Governor Kasich doesn’t just talk like he wants to bring jobs to Ohio, he is walking the walk, and laying out a plan. And as evidenced by the JobsOhio plan and the recent budget, no plans are too bold, or too big.
When was the last time you heard Ohio referred to like this?
Ohio Governor John Kasich wants to use about $100 million in annual liquor profits to retain and recruit businesses, a sum that may ignite a jobs race among states also hungry for employment.
The estimated revenue stream would be larger than similar arrangements in Michigan, Kentucky and California, and it would be one of the biggest such dedicated funding sources in the U.S., said Jeff Finkle, president and chief executive of the 4,500-member International Economic Development Council in Washington.
“It’s a very big number,” Finkle said in a telephone interview. “You may see some other states using the argument, ‘This is what Ohio is doing. We need to do it.”
Just keeping the businesses we have from leaving for other states proved to difficult under the timid leadership of the previous administration. But to John Kasich, even just defending what we have now isn’t good enough. It’s time for Ohio to go on offense, and start being one of those states that other states have to worry about.
Transferring the liquor-distribution enterprise to JobsOhio will allow “revenue growth where we can actually go out there, compete and win against other states,” Kasich, 58, a Republican who took office in January, told reporters during a March 15 budget briefing.
“That’s huge,” said Nancy Sidhu, chief economist of The Los Angeles County Economic Development Corp., when told of Ohio’s plans for a $100 million funding source.
The part that is the most innovative is tying the funding to the state liquor profits. There are certain segments of the economy that remain steady or even flourish when the economy goes down. Liquor is a prime example of this. And this is why its such a unique idea. When the economy goes in the tank, the funding for business development is needed more than ever.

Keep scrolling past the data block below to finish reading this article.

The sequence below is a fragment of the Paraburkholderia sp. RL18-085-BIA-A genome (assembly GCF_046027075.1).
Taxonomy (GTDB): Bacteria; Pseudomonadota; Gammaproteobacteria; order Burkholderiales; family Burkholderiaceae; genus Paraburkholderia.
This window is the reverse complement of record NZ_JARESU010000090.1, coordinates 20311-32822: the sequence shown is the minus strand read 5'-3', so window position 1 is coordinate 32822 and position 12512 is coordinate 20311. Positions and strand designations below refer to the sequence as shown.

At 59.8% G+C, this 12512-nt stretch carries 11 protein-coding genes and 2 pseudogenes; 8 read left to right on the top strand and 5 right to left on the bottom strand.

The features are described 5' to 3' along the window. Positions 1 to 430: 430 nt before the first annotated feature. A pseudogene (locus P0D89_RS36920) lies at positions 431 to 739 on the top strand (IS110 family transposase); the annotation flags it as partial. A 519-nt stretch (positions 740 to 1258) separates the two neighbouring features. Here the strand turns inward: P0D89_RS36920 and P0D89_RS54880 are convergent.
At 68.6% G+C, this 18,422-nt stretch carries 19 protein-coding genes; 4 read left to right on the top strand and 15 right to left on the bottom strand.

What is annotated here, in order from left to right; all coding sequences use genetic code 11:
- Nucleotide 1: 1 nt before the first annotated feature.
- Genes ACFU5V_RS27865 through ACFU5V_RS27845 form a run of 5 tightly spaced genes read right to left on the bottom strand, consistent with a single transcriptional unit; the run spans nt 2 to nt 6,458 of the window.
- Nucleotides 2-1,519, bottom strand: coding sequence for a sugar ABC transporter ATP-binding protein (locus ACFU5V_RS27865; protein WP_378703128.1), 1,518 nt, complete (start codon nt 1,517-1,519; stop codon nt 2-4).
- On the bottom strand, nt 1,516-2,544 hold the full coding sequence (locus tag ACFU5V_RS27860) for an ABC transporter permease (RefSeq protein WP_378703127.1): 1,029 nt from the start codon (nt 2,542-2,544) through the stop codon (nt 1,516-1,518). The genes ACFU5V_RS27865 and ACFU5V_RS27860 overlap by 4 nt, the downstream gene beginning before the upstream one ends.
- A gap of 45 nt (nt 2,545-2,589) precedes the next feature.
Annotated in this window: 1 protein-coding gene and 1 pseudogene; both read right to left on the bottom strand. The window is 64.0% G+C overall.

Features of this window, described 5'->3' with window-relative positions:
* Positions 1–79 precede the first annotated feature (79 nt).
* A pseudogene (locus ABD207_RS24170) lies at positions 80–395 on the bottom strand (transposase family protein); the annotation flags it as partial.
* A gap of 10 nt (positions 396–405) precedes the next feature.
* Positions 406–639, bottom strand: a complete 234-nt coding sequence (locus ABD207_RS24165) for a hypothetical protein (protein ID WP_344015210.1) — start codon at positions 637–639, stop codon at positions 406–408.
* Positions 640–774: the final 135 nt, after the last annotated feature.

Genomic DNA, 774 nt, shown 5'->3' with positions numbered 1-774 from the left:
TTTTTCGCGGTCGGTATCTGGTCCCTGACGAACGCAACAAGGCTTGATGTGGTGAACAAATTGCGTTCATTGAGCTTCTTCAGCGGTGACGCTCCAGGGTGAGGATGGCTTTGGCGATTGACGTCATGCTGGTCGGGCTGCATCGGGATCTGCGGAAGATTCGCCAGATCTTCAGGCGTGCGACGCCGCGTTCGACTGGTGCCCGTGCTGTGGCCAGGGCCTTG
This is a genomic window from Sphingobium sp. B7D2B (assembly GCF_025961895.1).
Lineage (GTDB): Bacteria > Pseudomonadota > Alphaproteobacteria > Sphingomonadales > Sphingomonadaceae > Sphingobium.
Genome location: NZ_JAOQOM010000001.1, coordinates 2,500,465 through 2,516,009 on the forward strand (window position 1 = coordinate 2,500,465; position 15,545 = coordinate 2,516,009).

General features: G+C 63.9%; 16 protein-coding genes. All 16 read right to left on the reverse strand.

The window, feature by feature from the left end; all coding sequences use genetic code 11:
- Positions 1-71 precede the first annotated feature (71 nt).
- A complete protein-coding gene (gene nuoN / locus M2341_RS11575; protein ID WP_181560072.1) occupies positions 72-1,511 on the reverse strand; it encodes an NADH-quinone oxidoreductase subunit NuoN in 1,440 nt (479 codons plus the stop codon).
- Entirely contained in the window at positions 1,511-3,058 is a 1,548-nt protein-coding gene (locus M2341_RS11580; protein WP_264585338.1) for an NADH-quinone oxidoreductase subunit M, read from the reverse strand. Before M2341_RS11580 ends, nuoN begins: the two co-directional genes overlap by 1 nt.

The key is a revenue stream that doesn’t fluctuate with the budget, said Mark Kvamme, a Silicon Valley venture capitalist who agreed to be Kasich’s development director this year for a $1 salary and now is director of job creation.
“When the economy is going down, you have less money to invest in job creation,” Kvamme told reporters during a March 15 briefing. “That’s the time you need it the most.”
This amount of funding for attracting business to Ohio, being higher than anyone else’s, will give Ohio an advantage over every other state.
Two years ago, if the terms “jobs war” and “Ohio” were used in the same sentence, you can be certain that it was referring to Ohio being on the losing end. Not anymore. Other states are beginning to take notice. Ohio is not messing around. This is bold and innovative leadership on display.